The Cave

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Starring Cole Hauser, Morris Chestnut, and Piper Perabo. Rated 14A. For showtimes, please see page 60

James Cameron's Aliens sure was one kick-ass action-horror flick. It had assured direction, amazing special effects, terrifying monsters-and, of course, Bill Paxton's immortal line as the cocky but cowardly grunt Hudson: "Game over, man. Game over!" But Aliens came out nearly two decades ago, so it's a little late for a movie that just sticks wings on the creatures and moves them from outer space to an underwater cave. Look up pointless in the dictionary and you'll find a movie poster for The Cave.

Paparazzi's Cole Hauser stars as the ruggedly named Jack Cole, leader of a group of thrill-seeking American pro divers who are psyched to learn that grizzled biologist Dr. Nicolai (Marcel Iures) has secured the funding to allow them to explore an underground river discovered beneath a 13th-century abbey in Romania. Before the sexy gaggle of men and women show up at the dive site, much is made of the cutting-edge equipment they'll be using, including scuba tanks that allow divers to stay submerged for up to one full day. But as far as the vicious predators prowling below are concerned, that only means that a new 24-hour swim-through restaurant has opened.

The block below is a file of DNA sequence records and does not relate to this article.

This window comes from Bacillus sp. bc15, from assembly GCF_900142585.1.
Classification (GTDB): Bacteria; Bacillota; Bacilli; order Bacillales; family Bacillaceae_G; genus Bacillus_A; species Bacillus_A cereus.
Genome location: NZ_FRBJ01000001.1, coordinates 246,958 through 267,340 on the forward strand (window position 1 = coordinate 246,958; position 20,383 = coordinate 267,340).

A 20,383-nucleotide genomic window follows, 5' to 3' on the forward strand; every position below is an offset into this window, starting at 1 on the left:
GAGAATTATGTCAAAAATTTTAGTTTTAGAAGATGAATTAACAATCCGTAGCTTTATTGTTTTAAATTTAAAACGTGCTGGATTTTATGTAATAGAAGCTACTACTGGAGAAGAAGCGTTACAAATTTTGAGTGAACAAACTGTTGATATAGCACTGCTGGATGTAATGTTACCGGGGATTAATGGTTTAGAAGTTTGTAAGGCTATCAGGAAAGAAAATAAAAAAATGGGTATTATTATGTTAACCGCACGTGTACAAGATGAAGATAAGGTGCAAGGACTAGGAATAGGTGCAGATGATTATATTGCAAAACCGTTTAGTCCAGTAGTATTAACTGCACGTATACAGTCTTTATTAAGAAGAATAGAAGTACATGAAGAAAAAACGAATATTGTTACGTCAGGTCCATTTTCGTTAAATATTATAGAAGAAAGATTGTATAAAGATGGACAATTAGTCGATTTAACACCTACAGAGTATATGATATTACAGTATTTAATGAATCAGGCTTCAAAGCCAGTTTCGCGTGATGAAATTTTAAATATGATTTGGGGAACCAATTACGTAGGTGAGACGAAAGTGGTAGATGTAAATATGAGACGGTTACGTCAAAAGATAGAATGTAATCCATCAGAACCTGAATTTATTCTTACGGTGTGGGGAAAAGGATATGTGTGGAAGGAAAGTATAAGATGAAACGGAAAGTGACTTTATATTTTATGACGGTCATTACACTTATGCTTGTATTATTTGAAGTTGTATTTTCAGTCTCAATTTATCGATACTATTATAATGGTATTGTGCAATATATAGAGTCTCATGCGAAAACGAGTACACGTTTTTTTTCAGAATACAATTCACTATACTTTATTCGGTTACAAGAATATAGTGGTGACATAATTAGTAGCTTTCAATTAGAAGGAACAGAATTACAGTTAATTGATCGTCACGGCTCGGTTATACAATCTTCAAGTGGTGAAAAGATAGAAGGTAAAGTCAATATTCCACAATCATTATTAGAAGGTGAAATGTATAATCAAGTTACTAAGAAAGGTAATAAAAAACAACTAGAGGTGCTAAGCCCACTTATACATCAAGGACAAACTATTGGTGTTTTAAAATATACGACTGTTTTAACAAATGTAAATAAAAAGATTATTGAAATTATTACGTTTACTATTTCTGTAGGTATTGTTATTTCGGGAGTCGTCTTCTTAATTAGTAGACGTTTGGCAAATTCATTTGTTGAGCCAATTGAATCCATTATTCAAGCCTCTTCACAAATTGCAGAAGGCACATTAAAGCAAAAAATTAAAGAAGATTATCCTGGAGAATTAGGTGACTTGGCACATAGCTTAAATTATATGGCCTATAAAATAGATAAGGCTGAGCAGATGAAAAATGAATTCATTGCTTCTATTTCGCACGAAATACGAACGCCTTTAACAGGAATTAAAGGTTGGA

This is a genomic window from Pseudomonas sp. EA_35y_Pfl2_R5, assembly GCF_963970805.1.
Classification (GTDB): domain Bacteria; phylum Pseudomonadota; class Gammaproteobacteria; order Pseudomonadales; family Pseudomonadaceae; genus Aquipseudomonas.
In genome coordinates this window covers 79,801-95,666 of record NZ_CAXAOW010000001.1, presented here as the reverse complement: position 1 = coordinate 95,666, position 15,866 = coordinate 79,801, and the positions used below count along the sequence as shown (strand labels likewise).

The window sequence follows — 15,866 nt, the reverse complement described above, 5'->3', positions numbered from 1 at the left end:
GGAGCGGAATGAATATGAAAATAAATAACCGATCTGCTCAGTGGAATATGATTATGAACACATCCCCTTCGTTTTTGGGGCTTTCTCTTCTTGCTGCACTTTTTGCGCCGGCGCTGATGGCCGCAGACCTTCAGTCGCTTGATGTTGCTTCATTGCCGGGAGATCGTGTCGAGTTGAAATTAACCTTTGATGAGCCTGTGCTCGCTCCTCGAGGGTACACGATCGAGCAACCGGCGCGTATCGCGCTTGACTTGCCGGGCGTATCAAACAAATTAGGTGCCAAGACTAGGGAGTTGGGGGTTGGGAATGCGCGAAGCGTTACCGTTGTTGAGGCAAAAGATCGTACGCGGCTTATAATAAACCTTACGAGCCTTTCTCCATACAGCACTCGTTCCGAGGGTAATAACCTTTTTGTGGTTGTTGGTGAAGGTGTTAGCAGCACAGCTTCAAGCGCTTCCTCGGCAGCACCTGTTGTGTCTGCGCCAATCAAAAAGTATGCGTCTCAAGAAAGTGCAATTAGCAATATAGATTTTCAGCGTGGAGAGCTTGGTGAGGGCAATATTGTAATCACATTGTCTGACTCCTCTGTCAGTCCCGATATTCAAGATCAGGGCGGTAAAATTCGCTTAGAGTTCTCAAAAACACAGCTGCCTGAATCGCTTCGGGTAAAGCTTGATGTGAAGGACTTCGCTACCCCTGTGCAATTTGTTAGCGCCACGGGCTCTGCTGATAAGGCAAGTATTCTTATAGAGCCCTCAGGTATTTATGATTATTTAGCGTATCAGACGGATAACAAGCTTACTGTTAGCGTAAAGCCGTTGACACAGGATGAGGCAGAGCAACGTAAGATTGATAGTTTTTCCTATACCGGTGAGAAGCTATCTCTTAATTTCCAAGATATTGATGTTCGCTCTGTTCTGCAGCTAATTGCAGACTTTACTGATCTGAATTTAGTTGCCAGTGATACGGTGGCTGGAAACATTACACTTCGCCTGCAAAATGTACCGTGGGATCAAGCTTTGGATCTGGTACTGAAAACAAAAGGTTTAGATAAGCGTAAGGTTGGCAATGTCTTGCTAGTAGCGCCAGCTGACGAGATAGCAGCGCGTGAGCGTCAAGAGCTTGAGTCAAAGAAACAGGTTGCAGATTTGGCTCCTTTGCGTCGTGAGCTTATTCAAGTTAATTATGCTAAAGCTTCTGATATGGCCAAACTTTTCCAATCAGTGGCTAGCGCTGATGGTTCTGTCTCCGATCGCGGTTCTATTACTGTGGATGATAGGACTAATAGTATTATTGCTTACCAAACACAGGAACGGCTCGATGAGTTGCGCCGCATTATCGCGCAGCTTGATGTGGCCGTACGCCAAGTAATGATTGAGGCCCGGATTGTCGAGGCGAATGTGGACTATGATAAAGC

In this type of Aliens rip-off, one manly man has to be dispatched to scout things out and send back erratic video transmissions before becoming lunch, so Cole recruits Briggs (Canuck Rick Ravanello) for the job. In one of The Cave's few surprises, he actually survives the initial foray, but before long the creatures get wise to the interlopers, and the resulting decline in human lives elicits the predictable bickering and backstabbing among the trapped and desperate crew.

Piper Perabo of Coyote Ugly fame riffs on Sigourney Weaver's Ripley character from the Alien films, which means she's one tough monster- battling chick but is only prepared to bare a minimum amount of skin. Australian commercial director Bruce Hunt (second-unit director on The Matrix) does an admirable job of filming the diving sequences, and the actors-who took crash courses in scuba-diving and rock- climbing-tackle their physical roles with gusto. But the explorers-as-fodder premise has been done to (multiple) death so many times-culminating in last year's Alien Vs. Predator debacle-that all the nicely shot underwater footage in the world won't keep you from nodding off during this formulaic retread.